He wails.

I shush.

He wails.

I pat.

Shush, pat. Shush, pat.

He squirms in his swaddle, in my arms, head over my shoulder.

He screams so loud it pierces my ears.

He will sleep. I am determined.

He’s tired, I know he is. His eyes are red. The pediatrician told me that LL needs 16-19 hours of sleep per day—we are lucky if he gets 10. “It’s bad for his brain, isn’t it, this lack of sleep?” I’d asked. The doctor had nodded softly, without trying to alarm me. Me, the teacher who passes out a sleep/brain article to parents at Back to School Night. Me, who is a royal bitch without at least seven hours of sleep. Me, the one who can’t get her child to sleep.

The screaming dulls to a wail. I place him in the hammock. Attempt to put the pacifier in his mouth. Violent squirming. Thrashing of his head side-to-side. Again, the screaming.

I pick him up.

Shush, pat. Shush, pat.

He wails.

This will be the second day of this. And I know it will be all day. I can’t do this.

And my tears fall then too. I know he needs sleep. I know he can’t fall asleep while worked up. I know I can’t take much more of this. It’s eight a.m. and we’re both already in tears. How will we make it until N gets home at seven p.m.? How will my child’s brain develop if he can’t sleep? I will feel responsible if he is placed in remedial math. Worse, if he is diagnosed with ADHD or autistism. I am an ignorant, guilt-ridden first-time mother, and the weight of my child’s future rests on whether or not I can get him to sleep.

He wails. Squirms.

Please help, I silently pray to my Nana. Help me keep my shit together. My tears fall on the swaddled wailer; I’m praying while shushing. Please help me get him to sleep. Just this once. I’m like an addict begging for a hit. Tears roll down both our cheeks. I know I will spend the second day in a dark room shushing, patting and crying.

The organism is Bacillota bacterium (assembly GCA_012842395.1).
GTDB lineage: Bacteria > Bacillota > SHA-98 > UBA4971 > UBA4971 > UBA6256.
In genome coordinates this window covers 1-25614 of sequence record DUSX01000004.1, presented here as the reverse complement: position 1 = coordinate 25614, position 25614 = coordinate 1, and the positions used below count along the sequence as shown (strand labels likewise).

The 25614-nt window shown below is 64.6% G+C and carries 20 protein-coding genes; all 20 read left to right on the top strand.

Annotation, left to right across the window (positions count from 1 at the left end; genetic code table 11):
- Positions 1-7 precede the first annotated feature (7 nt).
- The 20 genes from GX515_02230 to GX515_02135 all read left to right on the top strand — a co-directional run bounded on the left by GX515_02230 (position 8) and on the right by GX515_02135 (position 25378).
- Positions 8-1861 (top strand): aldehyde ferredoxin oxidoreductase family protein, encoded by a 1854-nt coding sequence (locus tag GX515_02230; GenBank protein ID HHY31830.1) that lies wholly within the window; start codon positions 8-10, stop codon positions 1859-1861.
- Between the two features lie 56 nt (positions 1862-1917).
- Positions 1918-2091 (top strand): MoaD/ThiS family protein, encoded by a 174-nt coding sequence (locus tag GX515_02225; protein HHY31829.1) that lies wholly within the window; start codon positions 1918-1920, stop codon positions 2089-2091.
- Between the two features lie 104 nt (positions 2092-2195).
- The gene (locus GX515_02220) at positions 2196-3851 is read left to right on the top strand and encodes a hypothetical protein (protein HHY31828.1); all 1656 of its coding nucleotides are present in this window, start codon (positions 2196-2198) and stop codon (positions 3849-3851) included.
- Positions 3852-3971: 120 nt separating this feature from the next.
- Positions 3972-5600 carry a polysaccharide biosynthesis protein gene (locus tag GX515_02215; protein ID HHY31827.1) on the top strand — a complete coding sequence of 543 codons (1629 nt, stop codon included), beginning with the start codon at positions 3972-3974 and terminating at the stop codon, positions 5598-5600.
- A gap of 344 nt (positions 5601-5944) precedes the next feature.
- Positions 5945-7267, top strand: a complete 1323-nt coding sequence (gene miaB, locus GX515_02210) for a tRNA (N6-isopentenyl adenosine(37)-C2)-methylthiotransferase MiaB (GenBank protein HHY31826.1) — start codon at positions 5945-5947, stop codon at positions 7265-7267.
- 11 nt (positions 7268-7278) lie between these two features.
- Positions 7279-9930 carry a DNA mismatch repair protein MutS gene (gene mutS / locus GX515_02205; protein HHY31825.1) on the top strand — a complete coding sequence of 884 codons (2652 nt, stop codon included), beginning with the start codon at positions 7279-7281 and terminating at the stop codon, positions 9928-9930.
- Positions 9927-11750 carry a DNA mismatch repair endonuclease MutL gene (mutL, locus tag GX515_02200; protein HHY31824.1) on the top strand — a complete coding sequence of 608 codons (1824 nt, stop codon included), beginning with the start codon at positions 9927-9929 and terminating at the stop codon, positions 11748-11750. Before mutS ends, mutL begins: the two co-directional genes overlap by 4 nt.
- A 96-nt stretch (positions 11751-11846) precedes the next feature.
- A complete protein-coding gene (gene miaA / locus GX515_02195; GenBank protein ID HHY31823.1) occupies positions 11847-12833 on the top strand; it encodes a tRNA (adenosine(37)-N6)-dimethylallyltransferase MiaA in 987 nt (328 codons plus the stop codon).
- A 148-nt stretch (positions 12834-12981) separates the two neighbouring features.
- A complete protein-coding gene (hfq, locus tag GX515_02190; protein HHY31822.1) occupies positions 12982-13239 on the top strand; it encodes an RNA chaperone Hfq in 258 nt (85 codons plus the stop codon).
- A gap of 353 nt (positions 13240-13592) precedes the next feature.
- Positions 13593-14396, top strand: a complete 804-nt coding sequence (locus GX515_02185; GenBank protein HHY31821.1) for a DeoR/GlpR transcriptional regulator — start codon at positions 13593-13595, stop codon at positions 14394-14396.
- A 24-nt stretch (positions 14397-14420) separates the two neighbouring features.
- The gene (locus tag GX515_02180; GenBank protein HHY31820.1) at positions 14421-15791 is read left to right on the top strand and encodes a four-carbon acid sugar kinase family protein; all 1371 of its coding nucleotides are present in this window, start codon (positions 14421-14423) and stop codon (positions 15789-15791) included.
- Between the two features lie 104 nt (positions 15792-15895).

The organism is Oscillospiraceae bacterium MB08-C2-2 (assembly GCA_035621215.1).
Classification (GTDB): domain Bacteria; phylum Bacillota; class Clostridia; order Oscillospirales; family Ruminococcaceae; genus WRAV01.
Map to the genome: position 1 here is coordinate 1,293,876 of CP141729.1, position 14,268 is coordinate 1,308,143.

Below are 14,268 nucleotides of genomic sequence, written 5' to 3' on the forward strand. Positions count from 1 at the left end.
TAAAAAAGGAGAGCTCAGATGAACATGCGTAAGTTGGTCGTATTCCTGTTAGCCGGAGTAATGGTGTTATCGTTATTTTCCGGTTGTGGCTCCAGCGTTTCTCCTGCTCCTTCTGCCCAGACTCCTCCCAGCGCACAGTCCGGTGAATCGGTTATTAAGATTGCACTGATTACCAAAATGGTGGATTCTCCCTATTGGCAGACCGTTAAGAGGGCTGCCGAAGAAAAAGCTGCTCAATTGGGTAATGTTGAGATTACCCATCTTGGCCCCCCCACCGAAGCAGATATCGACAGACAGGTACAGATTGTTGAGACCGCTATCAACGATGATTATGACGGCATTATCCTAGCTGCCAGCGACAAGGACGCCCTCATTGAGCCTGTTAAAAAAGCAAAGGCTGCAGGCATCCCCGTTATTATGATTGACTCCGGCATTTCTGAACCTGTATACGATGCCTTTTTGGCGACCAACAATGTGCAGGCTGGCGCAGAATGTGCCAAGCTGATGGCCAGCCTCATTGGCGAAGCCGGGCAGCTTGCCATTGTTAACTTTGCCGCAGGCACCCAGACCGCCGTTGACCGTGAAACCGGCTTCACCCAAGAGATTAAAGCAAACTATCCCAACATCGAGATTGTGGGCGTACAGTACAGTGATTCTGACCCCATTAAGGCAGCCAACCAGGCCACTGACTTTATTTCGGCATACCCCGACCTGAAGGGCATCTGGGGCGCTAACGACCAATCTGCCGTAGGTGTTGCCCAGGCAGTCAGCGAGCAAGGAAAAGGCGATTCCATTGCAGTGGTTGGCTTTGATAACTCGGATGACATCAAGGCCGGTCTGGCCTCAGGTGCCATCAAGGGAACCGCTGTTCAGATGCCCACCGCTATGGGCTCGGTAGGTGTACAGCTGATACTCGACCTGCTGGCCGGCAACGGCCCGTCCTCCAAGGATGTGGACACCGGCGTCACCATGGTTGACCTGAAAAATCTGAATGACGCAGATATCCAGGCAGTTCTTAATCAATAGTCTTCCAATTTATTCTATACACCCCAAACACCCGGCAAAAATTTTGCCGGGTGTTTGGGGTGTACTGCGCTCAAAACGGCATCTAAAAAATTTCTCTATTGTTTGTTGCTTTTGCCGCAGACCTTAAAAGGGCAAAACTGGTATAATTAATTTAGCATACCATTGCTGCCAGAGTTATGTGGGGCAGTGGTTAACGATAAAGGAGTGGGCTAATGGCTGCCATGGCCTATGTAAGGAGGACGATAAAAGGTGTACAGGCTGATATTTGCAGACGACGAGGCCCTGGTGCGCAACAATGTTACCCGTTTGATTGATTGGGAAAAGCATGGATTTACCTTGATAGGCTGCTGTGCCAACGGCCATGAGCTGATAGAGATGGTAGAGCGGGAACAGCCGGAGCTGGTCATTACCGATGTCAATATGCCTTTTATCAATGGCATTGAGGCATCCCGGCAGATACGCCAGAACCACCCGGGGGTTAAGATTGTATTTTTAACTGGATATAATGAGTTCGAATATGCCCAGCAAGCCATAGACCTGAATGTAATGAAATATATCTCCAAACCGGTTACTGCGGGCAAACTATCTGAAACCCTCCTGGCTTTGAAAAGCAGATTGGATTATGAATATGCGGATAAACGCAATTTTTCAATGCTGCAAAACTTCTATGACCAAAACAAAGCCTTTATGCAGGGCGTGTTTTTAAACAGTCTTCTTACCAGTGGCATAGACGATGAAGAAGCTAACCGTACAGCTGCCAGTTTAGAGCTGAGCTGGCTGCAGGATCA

I take a deep breath and think about my sister, who over the Cascade Mountains, is likely giving meds to her one-year old. Sometimes a three-minute dose takes her close to an hour, the poor boy wailing too, and my sister, I imagine, close to or in tears also.

I think of my friend across town, afraid to leave the house because her one-month old screams with the pitch of an alto-opera singer whenever they are in public.

I think of another friend, one with elementary-school kids who graced us with food and hand-knit beanies and company, who had to have two follow-up surgeries post-birth. How she never really talks about it.

Because no one really talks about the hard stuff. Because it’s apparently illegal to be anything other than Pollyanna-ish or discuss anything other than your perfect child and your stellar, innate parenting skills.

Yes, we will all survive. Yes, we’ll likely forget all the pain and tears in a few days or months. And yes, it is all worth it.

But is it so terrible to talk about how hard it is? About how even the strong among us cry in dark rooms? About how we have never cared so much and felt so incompetent? So responsible?? And incapable?

Of course we can do it. My nephew will get his meds, LL will fall asleep, my friend will leave her house and we will all heal and get through the day.